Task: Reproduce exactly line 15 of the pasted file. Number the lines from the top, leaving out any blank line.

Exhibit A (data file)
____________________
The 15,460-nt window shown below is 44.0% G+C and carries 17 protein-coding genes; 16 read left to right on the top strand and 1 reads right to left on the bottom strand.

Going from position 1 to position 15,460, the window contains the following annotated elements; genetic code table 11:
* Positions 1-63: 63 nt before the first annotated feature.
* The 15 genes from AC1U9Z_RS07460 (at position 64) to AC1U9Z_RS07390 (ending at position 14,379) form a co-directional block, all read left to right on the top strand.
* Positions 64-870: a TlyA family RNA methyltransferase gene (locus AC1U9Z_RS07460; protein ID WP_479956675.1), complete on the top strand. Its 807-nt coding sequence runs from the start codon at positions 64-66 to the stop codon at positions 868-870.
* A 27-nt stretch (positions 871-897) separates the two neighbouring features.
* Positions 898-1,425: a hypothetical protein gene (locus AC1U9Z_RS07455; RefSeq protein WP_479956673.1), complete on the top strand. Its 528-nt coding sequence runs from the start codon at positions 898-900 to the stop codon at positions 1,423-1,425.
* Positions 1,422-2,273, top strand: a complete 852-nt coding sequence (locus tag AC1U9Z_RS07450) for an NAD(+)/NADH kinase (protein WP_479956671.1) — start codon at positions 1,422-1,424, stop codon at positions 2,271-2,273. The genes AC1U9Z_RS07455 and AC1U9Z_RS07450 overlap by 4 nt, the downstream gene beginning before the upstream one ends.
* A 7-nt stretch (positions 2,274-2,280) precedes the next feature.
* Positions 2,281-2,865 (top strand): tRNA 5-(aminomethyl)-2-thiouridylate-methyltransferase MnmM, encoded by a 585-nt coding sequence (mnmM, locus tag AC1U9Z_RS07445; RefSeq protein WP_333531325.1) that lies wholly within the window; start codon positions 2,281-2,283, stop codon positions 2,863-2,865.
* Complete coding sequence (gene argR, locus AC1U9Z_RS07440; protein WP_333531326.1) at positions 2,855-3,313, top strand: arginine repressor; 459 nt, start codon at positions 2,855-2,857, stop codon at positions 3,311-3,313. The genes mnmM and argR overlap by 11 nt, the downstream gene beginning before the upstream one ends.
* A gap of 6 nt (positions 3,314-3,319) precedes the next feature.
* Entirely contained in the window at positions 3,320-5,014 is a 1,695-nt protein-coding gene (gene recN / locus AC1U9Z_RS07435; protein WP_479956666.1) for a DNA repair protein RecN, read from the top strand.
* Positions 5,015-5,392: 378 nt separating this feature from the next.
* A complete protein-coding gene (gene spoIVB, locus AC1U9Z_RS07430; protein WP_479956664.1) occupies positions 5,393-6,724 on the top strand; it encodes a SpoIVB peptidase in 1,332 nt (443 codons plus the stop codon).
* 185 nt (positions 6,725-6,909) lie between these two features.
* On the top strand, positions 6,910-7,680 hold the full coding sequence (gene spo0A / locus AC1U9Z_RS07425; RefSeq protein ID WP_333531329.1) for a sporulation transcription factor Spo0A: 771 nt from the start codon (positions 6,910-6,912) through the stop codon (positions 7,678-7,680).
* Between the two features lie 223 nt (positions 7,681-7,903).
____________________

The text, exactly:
* A complete protein-coding gene (gene spoIVB, locus AC1U9Z_RS07430; protein WP_479956664.1) occupies positions 5,393-6,724 on the top strand; it encodes a SpoIVB peptidase in 1,332 nt (443 codons plus the stop codon).